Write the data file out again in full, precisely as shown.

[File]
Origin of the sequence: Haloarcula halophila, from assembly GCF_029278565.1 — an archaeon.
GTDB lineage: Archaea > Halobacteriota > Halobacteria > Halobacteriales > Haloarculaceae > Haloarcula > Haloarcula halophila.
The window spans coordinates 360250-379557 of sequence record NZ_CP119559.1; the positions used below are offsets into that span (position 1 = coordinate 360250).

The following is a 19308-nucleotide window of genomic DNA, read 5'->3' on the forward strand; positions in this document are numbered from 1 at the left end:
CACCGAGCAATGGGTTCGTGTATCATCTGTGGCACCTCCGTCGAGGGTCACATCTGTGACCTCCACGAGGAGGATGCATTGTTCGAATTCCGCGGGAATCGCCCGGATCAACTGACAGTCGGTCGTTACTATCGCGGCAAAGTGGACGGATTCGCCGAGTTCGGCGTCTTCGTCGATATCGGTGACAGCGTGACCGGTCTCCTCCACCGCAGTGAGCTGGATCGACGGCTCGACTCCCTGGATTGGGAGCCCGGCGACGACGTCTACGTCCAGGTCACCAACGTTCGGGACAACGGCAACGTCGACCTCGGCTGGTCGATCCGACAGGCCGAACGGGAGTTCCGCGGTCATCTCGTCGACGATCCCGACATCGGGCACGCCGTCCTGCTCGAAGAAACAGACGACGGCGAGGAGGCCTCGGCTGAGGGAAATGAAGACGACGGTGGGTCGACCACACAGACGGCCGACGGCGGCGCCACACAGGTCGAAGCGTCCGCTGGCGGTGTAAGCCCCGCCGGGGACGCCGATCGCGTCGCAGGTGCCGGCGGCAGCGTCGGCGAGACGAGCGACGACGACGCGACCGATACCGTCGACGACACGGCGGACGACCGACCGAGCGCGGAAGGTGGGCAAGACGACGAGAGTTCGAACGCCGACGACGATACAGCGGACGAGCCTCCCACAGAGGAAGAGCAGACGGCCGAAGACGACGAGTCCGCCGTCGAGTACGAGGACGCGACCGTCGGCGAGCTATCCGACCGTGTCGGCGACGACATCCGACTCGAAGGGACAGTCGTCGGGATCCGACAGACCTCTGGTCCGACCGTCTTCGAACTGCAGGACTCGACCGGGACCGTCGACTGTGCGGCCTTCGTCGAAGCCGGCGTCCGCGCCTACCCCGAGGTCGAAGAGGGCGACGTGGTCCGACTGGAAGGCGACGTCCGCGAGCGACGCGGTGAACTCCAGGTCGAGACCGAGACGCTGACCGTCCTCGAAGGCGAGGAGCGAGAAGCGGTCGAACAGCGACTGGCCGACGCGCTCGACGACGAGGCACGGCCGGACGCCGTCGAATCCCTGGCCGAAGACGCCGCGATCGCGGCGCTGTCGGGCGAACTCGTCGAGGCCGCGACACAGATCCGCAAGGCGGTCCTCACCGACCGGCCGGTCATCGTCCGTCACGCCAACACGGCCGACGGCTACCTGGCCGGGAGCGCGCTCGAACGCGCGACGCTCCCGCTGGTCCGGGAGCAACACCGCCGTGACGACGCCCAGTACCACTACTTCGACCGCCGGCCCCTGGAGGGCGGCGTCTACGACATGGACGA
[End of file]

Origin of the sequence: Haloarcula halophila, from assembly GCF_029278565.1 — an archaeon.
GTDB lineage: Archaea > Halobacteriota > Halobacteria > Halobacteriales > Haloarculaceae > Haloarcula > Haloarcula halophila.
The window spans coordinates 360250-379557 of sequence record NZ_CP119559.1; the positions used below are offsets into that span (position 1 = coordinate 360250).

The following is a 19308-nucleotide window of genomic DNA, read 5'->3' on the forward strand; positions in this document are numbered from 1 at the left end:
CACCGAGCAATGGGTTCGTGTATCATCTGTGGCACCTCCGTCGAGGGTCACATCTGTGACCTCCACGAGGAGGATGCATTGTTCGAATTCCGCGGGAATCGCCCGGATCAACTGACAGTCGGTCGTTACTATCGCGGCAAAGTGGACGGATTCGCCGAGTTCGGCGTCTTCGTCGATATCGGTGACAGCGTGACCGGTCTCCTCCACCGCAGTGAGCTGGATCGACGGCTCGACTCCCTGGATTGGGAGCCCGGCGACGACGTCTACGTCCAGGTCACCAACGTTCGGGACAACGGCAACGTCGACCTCGGCTGGTCGATCCGACAGGCCGAACGGGAGTTCCGCGGTCATCTCGTCGACGATCCCGACATCGGGCACGCCGTCCTGCTCGAAGAAACAGACGACGGCGAGGAGGCCTCGGCTGAGGGAAATGAAGACGACGGTGGGTCGACCACACAGACGGCCGACGGCGGCGCCACACAGGTCGAAGCGTCCGCTGGCGGTGTAAGCCCCGCCGGGGACGCCGATCGCGTCGCAGGTGCCGGCGGCAGCGTCGGCGAGACGAGCGACGACGACGCGACCGATACCGTCGACGACACGGCGGACGACCGACCGAGCGCGGAAGGTGGGCAAGACGACGAGAGTTCGAACGCCGACGACGATACAGCGGACGAGCCTCCCACAGAGGAAGAGCAGACGGCCGAAGACGACGAGTCCGCCGTCGAGTACGAGGACGCGACCGTCGGCGAGCTATCCGACCGTGTCGGCGACGACATCCGACTCGAAGGGACAGTCGTCGGGATCCGACAGACCTCTGGTCCGACCGTCTTCGAACTGCAGGACTCGACCGGGACCGTCGACTGTGCGGCCTTCGTCGAAGCCGGCGTCCGCGCCTACCCCGAGGTCGAAGAGGGCGACGTGGTCCGACTGGAAGGCGACGTCCGCGAGCGACGCGGTGAACTCCAGGTCGAGACCGAGACGCTGACCGTCCTCGAAGGCGAGGAGCGAGAAGCGGTCGAACAGCGACTGGCCGACGCGCTCGACGACGAGGCACGGCCGGACGCCGTCGAATCCCTGGCCGAAGACGCCGCGATCGCGGCGCTGTCGGGCGAACTCGTCGAGGCCGCGACACAGATCCGCAAGGCGGTCCTCACCGACCGGCCGGTCATCGTCCGTCACGCCAACACGGCCGACGGCTACCTGGCCGGGAGCGCGCTCGAACGCGCGACGCTCCCGCTGGTCCGGGAGCAACACCGCCGTGACGACGCCCAGTACCACTACTTCGACCGCCGGCCCCTGGAGGGCGGCGTCTACGACATGGACGA